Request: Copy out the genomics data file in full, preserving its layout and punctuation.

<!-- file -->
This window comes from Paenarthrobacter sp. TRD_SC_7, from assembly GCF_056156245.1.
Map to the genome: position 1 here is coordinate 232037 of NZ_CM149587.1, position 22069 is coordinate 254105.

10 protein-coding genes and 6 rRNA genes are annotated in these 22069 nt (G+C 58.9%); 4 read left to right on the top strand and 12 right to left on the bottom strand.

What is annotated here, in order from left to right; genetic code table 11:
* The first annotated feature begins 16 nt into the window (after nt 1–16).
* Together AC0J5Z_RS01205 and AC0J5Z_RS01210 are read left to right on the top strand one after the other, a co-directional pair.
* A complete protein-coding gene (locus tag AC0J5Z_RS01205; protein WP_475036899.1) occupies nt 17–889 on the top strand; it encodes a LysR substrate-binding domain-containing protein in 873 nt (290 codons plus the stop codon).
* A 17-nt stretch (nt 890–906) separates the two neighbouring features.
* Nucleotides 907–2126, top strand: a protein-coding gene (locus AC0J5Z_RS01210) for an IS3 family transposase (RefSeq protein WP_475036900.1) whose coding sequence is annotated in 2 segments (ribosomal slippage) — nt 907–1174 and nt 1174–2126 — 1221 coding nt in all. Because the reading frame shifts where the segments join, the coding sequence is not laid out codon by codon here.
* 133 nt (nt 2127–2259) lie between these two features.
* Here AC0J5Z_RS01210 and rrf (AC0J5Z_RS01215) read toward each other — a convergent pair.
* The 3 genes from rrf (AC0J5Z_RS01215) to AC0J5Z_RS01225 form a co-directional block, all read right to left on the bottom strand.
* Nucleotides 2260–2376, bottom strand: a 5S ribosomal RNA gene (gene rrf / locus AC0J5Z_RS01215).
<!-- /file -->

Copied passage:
This window comes from Paenarthrobacter sp. TRD_SC_7, from assembly GCF_056156245.1.
Map to the genome: position 1 here is coordinate 232037 of NZ_CM149587.1, position 22069 is coordinate 254105.

10 protein-coding genes and 6 rRNA genes are annotated in these 22069 nt (G+C 58.9%); 4 read left to right on the top strand and 12 right to left on the bottom strand.

What is annotated here, in order from left to right; genetic code table 11:
* The first annotated feature begins 16 nt into the window (after nt 1–16).
* Together AC0J5Z_RS01205 and AC0J5Z_RS01210 are read left to right on the top strand one after the other, a co-directional pair.
* A complete protein-coding gene (locus tag AC0J5Z_RS01205; protein WP_475036899.1) occupies nt 17–889 on the top strand; it encodes a LysR substrate-binding domain-containing protein in 873 nt (290 codons plus the stop codon).
* A 17-nt stretch (nt 890–906) separates the two neighbouring features.
* Nucleotides 907–2126, top strand: a protein-coding gene (locus AC0J5Z_RS01210) for an IS3 family transposase (RefSeq protein WP_475036900.1) whose coding sequence is annotated in 2 segments (ribosomal slippage) — nt 907–1174 and nt 1174–2126 — 1221 coding nt in all. Because the reading frame shifts where the segments join, the coding sequence is not laid out codon by codon here.
* 133 nt (nt 2127–2259) lie between these two features.
* Here AC0J5Z_RS01210 and rrf (AC0J5Z_RS01215) read toward each other — a convergent pair.
* The 3 genes from rrf (AC0J5Z_RS01215) to AC0J5Z_RS01225 form a co-directional block, all read right to left on the bottom strand.
* Nucleotides 2260–2376, bottom strand: a 5S ribosomal RNA gene (gene rrf / locus AC0J5Z_RS01215).